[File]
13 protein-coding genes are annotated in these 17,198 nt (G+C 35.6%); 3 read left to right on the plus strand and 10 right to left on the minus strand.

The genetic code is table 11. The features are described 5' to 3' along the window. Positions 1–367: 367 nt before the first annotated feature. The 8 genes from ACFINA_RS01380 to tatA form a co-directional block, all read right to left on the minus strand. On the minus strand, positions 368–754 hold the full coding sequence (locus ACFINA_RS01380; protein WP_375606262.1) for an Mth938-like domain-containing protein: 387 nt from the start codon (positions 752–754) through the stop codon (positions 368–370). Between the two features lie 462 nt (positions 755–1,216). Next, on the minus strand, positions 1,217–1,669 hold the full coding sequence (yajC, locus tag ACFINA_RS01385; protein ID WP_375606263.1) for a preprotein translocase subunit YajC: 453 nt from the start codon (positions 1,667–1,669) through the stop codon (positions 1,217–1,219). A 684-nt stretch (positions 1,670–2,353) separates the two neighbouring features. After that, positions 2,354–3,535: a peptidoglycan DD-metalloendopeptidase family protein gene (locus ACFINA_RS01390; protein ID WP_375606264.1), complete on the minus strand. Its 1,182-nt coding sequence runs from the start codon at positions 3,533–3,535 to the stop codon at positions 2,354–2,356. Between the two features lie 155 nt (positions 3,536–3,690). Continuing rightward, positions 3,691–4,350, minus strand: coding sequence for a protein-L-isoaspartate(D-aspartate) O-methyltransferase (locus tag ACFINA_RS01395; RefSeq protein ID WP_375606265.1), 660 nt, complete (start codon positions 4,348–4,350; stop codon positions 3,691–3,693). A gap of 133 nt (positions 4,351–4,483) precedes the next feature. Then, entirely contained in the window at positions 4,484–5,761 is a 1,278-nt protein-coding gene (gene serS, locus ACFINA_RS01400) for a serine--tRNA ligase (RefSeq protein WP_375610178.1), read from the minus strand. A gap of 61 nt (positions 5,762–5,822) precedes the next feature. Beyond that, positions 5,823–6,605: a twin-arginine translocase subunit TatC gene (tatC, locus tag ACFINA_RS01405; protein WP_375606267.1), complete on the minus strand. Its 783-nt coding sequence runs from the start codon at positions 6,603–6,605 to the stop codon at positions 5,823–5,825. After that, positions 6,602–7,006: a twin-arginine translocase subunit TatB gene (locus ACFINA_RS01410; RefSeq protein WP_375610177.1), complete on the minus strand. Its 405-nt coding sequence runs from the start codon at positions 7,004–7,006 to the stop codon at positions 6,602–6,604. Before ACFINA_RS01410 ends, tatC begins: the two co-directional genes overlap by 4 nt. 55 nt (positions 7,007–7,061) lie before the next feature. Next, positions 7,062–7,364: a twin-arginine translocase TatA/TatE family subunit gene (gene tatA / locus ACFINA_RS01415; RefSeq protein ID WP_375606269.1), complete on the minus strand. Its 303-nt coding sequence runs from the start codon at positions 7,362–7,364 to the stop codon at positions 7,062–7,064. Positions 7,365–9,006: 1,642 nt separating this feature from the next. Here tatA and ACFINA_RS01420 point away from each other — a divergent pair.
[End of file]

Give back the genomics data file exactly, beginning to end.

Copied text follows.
13 protein-coding genes are annotated in these 17,198 nt (G+C 35.6%); 3 read left to right on the plus strand and 10 right to left on the minus strand.

The genetic code is table 11. The features are described 5' to 3' along the window. Positions 1–367: 367 nt before the first annotated feature. The 8 genes from ACFINA_RS01380 to tatA form a co-directional block, all read right to left on the minus strand. On the minus strand, positions 368–754 hold the full coding sequence (locus ACFINA_RS01380; protein WP_375606262.1) for an Mth938-like domain-containing protein: 387 nt from the start codon (positions 752–754) through the stop codon (positions 368–370). Between the two features lie 462 nt (positions 755–1,216). Next, on the minus strand, positions 1,217–1,669 hold the full coding sequence (yajC, locus tag ACFINA_RS01385; protein ID WP_375606263.1) for a preprotein translocase subunit YajC: 453 nt from the start codon (positions 1,667–1,669) through the stop codon (positions 1,217–1,219). A 684-nt stretch (positions 1,670–2,353) separates the two neighbouring features. After that, positions 2,354–3,535: a peptidoglycan DD-metalloendopeptidase family protein gene (locus ACFINA_RS01390; protein ID WP_375606264.1), complete on the minus strand. Its 1,182-nt coding sequence runs from the start codon at positions 3,533–3,535 to the stop codon at positions 2,354–2,356. Between the two features lie 155 nt (positions 3,536–3,690). Continuing rightward, positions 3,691–4,350, minus strand: coding sequence for a protein-L-isoaspartate(D-aspartate) O-methyltransferase (locus tag ACFINA_RS01395; RefSeq protein ID WP_375606265.1), 660 nt, complete (start codon positions 4,348–4,350; stop codon positions 3,691–3,693). A gap of 133 nt (positions 4,351–4,483) precedes the next feature. Then, entirely contained in the window at positions 4,484–5,761 is a 1,278-nt protein-coding gene (gene serS, locus ACFINA_RS01400) for a serine--tRNA ligase (RefSeq protein WP_375610178.1), read from the minus strand. A gap of 61 nt (positions 5,762–5,822) precedes the next feature. Beyond that, positions 5,823–6,605: a twin-arginine translocase subunit TatC gene (tatC, locus tag ACFINA_RS01405; protein WP_375606267.1), complete on the minus strand. Its 783-nt coding sequence runs from the start codon at positions 6,603–6,605 to the stop codon at positions 5,823–5,825. After that, positions 6,602–7,006: a twin-arginine translocase subunit TatB gene (locus ACFINA_RS01410; RefSeq protein WP_375610177.1), complete on the minus strand. Its 405-nt coding sequence runs from the start codon at positions 7,004–7,006 to the stop codon at positions 6,602–6,604. Before ACFINA_RS01410 ends, tatC begins: the two co-directional genes overlap by 4 nt. 55 nt (positions 7,007–7,061) lie before the next feature. Next, positions 7,062–7,364: a twin-arginine translocase TatA/TatE family subunit gene (gene tatA / locus ACFINA_RS01415; RefSeq protein ID WP_375606269.1), complete on the minus strand. Its 303-nt coding sequence runs from the start codon at positions 7,362–7,364 to the stop codon at positions 7,062–7,064. Positions 7,365–9,006: 1,642 nt separating this feature from the next. Here tatA and ACFINA_RS01420 point away from each other — a divergent pair.